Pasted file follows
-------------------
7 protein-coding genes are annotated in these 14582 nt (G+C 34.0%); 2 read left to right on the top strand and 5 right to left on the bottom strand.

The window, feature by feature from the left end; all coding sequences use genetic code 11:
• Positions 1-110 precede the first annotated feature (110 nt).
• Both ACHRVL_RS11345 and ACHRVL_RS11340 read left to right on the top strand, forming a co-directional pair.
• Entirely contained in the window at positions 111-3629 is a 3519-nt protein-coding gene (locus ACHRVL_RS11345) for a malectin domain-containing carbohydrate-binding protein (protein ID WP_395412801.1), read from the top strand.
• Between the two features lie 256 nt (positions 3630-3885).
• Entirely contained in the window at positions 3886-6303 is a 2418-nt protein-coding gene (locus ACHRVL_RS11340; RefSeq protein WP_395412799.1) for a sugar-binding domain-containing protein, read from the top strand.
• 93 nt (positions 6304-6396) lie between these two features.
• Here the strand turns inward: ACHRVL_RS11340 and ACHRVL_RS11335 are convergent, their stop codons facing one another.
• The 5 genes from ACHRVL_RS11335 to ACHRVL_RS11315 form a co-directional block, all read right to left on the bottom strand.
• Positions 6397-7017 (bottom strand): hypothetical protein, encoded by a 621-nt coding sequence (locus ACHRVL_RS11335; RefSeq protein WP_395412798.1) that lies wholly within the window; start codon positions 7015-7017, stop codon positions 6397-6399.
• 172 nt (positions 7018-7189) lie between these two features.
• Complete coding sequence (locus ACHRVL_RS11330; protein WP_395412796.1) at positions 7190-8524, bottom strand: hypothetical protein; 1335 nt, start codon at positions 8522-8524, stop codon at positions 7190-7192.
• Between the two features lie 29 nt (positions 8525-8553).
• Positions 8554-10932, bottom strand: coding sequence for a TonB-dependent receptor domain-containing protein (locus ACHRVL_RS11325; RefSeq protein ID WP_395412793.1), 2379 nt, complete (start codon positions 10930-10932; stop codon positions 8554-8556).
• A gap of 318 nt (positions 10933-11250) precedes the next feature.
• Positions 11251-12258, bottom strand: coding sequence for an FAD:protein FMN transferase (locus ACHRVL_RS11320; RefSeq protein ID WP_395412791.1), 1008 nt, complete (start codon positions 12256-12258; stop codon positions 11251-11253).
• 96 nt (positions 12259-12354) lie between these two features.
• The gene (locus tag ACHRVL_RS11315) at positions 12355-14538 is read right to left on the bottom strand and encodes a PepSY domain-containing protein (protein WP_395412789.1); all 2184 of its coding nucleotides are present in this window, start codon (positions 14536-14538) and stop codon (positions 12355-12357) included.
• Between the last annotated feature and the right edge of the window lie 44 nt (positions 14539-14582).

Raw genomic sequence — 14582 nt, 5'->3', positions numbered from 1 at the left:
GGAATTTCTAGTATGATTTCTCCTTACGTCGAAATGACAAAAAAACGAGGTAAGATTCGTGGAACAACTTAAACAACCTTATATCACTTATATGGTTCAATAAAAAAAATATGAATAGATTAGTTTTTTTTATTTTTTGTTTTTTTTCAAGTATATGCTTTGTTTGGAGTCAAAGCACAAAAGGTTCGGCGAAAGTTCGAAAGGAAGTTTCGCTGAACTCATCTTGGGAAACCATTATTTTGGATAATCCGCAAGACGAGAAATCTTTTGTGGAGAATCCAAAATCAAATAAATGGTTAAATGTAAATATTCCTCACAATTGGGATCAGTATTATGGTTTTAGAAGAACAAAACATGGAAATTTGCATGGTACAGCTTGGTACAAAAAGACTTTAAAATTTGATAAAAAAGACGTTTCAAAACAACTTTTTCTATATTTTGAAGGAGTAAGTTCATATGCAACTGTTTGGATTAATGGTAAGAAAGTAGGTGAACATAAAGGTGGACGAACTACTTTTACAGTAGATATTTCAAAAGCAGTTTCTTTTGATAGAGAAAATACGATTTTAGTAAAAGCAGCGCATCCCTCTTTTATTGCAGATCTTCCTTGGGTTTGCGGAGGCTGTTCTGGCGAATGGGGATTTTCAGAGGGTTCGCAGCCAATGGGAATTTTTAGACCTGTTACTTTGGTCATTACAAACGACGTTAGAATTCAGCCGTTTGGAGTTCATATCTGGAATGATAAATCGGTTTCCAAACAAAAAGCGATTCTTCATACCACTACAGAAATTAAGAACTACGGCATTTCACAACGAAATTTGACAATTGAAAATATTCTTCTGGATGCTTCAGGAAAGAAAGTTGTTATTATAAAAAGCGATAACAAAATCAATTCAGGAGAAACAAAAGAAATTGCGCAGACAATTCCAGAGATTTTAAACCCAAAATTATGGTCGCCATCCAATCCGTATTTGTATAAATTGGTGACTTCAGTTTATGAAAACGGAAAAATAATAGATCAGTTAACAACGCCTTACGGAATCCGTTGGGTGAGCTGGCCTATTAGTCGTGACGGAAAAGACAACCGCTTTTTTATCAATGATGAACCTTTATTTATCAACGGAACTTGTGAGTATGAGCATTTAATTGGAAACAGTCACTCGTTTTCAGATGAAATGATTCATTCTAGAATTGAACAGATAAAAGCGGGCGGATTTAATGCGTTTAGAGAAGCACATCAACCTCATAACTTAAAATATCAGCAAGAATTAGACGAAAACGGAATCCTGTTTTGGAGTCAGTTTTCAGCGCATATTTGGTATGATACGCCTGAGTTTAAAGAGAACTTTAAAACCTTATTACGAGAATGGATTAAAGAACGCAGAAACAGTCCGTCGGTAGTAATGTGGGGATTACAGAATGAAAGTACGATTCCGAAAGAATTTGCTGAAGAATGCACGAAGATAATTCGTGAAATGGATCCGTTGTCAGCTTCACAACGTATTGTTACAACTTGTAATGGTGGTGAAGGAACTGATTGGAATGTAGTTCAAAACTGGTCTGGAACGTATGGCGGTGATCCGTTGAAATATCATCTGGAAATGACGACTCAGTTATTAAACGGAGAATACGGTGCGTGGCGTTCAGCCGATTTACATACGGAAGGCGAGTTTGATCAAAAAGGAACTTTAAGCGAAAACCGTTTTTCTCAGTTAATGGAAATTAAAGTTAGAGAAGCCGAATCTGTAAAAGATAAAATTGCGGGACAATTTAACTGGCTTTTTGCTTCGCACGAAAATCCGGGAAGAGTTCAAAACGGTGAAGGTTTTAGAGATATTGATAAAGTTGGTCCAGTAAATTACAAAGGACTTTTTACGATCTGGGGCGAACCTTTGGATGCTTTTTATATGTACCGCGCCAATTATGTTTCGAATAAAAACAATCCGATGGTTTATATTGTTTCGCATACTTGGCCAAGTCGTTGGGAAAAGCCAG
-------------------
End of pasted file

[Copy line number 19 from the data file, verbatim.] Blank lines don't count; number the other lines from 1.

• The gene (locus tag ACHRVL_RS11315) at positions 12355-14538 is read right to left on the bottom strand and encodes a PepSY domain-containing protein (protein WP_395412789.1); all 2184 of its coding nucleotides are present in this window, start codon (positions 14536-14538) and stop codon (positions 12355-12357) included.